ANDERSON — Efforts to reestablish a business corridor on the city’s north side are expected to receive a boost with the announcement of a new owner for the former Pay Less building at 2310 Broadway.
Barnett Bates, an Illinois company purchased by Forged Alliance Inc. — a company formed by owners of longtime Anderson fabricator Mofab Inc. — plans to move its new business operations to Anderson and remodel the 34,500-square-foot building. The company will invest more than $1 million in the operation, including $500,000 to purchase and renovate the building, and $567,000 to invest in new equipment that will be used to manufacture aluminum and steel grating and louver products for industrial and architectural use.
“We are excited to move closer to our partner company Mofab Inc., and bring much needed development to the north side of town,” Barnett Bates President Max Hains said.
Economic development officials with the city say they’re pleased to see a company emphasizing manufacturing — long a hallmark of Anderson’s vocational identity — moving into a part of town that has in recent years seen a steady decline in its overall business population, especially in the retail sector. But they add that the challenges of revitalizing the area are unique. For example, says Greg Winkler, executive director of the Anderson Economic Development Department, existing tax increment financing (TIF) funds are not available for the north side as they are in other parts of town.
The main incentives the city can offer to bring new businesses to the north side are tax abatements and small business food and beverage grants.
“As the city continues to think about how we go about the business of rebuilding ourselves, remaking ourselves, that’ll be one of the conversations that we have to have,” Winkler said. “I know that that is something that is on the mayor’s mind: How do we expand the opportunity for new activities for the citizens of Anderson, and at the same time, improve the quality of life? That’s quite a hat trick to do both at the same time.”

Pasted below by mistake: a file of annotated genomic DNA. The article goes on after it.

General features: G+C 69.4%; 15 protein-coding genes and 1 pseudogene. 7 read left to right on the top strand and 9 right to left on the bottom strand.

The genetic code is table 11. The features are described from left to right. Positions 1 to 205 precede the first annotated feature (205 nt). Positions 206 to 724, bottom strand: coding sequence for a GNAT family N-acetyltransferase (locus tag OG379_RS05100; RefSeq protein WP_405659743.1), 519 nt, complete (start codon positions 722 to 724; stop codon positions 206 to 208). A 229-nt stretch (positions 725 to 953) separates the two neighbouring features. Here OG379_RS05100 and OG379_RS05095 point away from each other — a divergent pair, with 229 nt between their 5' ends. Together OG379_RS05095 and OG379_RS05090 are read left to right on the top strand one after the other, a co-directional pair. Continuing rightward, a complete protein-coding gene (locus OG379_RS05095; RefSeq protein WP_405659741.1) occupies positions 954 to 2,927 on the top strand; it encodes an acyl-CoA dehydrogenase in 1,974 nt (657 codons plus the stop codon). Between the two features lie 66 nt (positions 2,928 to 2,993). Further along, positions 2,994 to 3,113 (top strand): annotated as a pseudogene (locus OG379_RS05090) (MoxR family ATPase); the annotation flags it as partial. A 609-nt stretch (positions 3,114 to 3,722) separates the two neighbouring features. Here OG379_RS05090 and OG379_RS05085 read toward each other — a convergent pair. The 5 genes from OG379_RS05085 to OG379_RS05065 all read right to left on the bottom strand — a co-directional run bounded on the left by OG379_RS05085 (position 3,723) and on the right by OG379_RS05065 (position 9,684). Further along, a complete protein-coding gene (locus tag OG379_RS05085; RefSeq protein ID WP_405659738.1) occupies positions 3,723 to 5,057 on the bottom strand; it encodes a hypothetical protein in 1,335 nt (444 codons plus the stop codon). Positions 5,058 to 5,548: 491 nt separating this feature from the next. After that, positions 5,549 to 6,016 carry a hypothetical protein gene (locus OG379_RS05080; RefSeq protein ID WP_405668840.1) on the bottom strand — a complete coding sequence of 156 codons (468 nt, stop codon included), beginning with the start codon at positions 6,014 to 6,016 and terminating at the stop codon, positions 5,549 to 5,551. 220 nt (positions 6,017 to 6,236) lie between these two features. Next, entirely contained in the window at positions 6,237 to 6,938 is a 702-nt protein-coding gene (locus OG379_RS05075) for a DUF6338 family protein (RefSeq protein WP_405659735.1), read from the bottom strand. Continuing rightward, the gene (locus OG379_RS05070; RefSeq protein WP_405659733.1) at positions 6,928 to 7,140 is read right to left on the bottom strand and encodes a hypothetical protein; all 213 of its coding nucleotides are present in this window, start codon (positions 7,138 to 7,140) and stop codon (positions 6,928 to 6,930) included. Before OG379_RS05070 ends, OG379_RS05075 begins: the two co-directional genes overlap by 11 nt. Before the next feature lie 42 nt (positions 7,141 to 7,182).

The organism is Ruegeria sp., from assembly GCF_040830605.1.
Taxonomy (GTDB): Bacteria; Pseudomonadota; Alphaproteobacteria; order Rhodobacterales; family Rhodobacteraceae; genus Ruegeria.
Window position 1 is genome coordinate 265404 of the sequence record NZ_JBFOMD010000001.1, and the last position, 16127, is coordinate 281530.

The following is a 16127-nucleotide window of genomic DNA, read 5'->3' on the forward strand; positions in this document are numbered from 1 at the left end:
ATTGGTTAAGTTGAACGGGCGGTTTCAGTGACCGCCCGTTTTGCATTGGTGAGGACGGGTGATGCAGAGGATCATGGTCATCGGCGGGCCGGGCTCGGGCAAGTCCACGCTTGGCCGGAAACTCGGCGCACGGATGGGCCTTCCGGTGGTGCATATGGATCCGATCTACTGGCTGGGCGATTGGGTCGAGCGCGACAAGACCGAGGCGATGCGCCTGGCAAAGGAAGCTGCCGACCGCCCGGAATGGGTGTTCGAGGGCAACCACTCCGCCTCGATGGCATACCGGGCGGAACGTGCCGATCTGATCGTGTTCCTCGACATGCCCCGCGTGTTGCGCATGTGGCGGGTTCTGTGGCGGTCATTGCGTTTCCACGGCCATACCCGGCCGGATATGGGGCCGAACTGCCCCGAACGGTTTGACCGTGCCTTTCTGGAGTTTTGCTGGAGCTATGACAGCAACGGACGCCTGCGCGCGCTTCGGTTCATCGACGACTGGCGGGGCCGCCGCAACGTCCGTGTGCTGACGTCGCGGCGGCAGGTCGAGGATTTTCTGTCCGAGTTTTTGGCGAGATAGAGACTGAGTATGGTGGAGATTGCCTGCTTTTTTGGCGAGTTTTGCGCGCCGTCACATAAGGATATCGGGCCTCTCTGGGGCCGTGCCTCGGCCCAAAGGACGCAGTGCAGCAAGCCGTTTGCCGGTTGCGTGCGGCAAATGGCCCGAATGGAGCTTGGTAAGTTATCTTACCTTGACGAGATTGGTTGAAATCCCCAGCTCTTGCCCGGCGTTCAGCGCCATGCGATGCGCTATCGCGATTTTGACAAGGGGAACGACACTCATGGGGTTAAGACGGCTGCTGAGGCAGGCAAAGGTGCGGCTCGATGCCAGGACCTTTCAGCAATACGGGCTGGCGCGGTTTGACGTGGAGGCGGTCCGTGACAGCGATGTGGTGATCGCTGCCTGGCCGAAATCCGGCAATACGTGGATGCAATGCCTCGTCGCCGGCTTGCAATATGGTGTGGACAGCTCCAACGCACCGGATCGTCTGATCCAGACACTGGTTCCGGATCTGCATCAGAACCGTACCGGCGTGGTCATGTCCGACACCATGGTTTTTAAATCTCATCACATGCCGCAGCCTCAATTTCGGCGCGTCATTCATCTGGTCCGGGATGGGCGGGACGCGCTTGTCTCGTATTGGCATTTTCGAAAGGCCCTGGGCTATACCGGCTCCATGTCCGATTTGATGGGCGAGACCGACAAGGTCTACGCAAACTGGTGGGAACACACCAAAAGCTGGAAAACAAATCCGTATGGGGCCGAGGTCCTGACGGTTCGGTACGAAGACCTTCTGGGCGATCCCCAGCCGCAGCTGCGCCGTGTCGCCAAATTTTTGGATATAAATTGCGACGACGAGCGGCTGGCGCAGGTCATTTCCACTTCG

Those limitations must be accounted for as the city considers future development on the north side and in other areas, officials say.
“As we look at comprehensive planning and we think about how we want to move forward as a community and as a county, we need to ask, what’s the new economy look like for the next 20, 30, 40 years?” said Rob Sparks, executive director of the Corporation for Economic Development. “What happens with the traditional retail? How do you plan your neighborhoods and community and reclaim existing structures to figure out new purposes?”
Barnett Bates’ move to the North Anderson neighborhood is expected to generate about 25 jobs over the next two years. Perhaps just as importantly, Winkler says, the company’s emphasis on skilled manufacturing could mean new opportunities in the years to come for the city’s current middle school and high school students.
“I believe — and there are those who would argue with me — that building things is going to be important in the future,” Winkler said.
“I think it will continue to be very important to be able to build things, to be able to manufacture. I would agree that, more and more, that’s going to be automated. But the skill level that’s required in order to manufacture is going to continue to go up,” he said. “It’s going to take more computer skills, it will certainly take a good STEM resource as far as education in order to be able to do the work that needs to be done in manufacturing.”